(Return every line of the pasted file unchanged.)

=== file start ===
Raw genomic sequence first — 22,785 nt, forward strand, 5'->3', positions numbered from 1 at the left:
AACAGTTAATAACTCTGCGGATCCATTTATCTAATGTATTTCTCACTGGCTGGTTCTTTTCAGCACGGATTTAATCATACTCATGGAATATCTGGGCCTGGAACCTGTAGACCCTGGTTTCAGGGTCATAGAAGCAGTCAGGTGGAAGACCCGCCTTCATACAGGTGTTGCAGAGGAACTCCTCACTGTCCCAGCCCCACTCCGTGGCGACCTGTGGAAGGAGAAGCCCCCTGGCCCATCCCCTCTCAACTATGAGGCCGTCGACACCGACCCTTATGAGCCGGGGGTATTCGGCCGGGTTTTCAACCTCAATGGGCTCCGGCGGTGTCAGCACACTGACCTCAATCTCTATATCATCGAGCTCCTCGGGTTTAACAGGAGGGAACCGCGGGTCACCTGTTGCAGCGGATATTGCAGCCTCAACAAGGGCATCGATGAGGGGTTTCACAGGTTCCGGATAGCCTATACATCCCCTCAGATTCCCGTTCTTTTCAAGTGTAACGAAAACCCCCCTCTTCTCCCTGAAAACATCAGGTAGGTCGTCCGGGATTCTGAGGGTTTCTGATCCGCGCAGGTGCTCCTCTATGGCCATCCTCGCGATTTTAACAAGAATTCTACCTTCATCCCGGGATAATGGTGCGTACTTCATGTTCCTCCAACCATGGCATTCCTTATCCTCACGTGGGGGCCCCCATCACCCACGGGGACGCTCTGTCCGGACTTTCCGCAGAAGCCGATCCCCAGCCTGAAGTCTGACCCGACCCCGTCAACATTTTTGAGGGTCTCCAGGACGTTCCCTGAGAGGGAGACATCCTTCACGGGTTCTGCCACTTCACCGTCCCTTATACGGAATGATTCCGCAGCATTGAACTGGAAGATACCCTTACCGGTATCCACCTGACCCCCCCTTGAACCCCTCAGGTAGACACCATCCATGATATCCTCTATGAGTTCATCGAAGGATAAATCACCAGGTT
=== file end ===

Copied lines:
Raw genomic sequence first — 22,785 nt, forward strand, 5'->3', positions numbered from 1 at the left:
AACAGTTAATAACTCTGCGGATCCATTTATCTAATGTATTTCTCACTGGCTGGTTCTTTTCAGCACGGATTTAATCATACTCATGGAATATCTGGGCCTGGAACCTGTAGACCCTGGTTTCAGGGTCATAGAAGCAGTCAGGTGGAAGACCCGCCTTCATACAGGTGTTGCAGAGGAACTCCTCACTGTCCCAGCCCCACTCCGTGGCGACCTGTGGAAGGAGAAGCCCCCTGGCCCATCCCCTCTCAACTATGAGGCCGTCGACACCGACCCTTATGAGCCGGGGGTATTCGGCCGGGTTTTCAACCTCAATGGGCTCCGGCGGTGTCAGCACACTGACCTCAATCTCTATATCATCGAGCTCCTCGGGTTTAACAGGAGGGAACCGCGGGTCACCTGTTGCAGCGGATATTGCAGCCTCAACAAGGGCATCGATGAGGGGTTTCACAGGTTCCGGATAGCCTATACATCCCCTCAGATTCCCGTTCTTTTCAAGTGTAACGAAAACCCCCCTCTTCTCCCTGAAAACATCAGGTAGGTCGTCCGGGATTCTGAGGGTTTCTGATCCGCGCAGGTGCTCCTCTATGGCCATCCTCGCGATTTTAACAAGAATTCTACCTTCATCCCGGGATAATGGTGCGTACTTCATGTTCCTCCAACCATGGCATTCCTTATCCTCACGTGGGGGCCCCCATCACCCACGGGGACGCTCTGTCCGGACTTTCCGCAGAAGCCGATCCCCAGCCTGAAGTCTGACCCGACCCCGTCAACATTTTTGAGGGTCTCCAGGACGTTCCCTGAGAGGGAGACATCCTTCACGGGTTCTGCCACTTCACCGTCCCTTATACGGAATGATTCCGCAGCATTGAACTGGAAGATACCCTTACCGGTATCCACCTGACCCCCCCTTGAACCCCTCAGGTAGACACCATCCATGATATCCTCTATGAGTTCATCGAAGGATAAATCACCAGGTT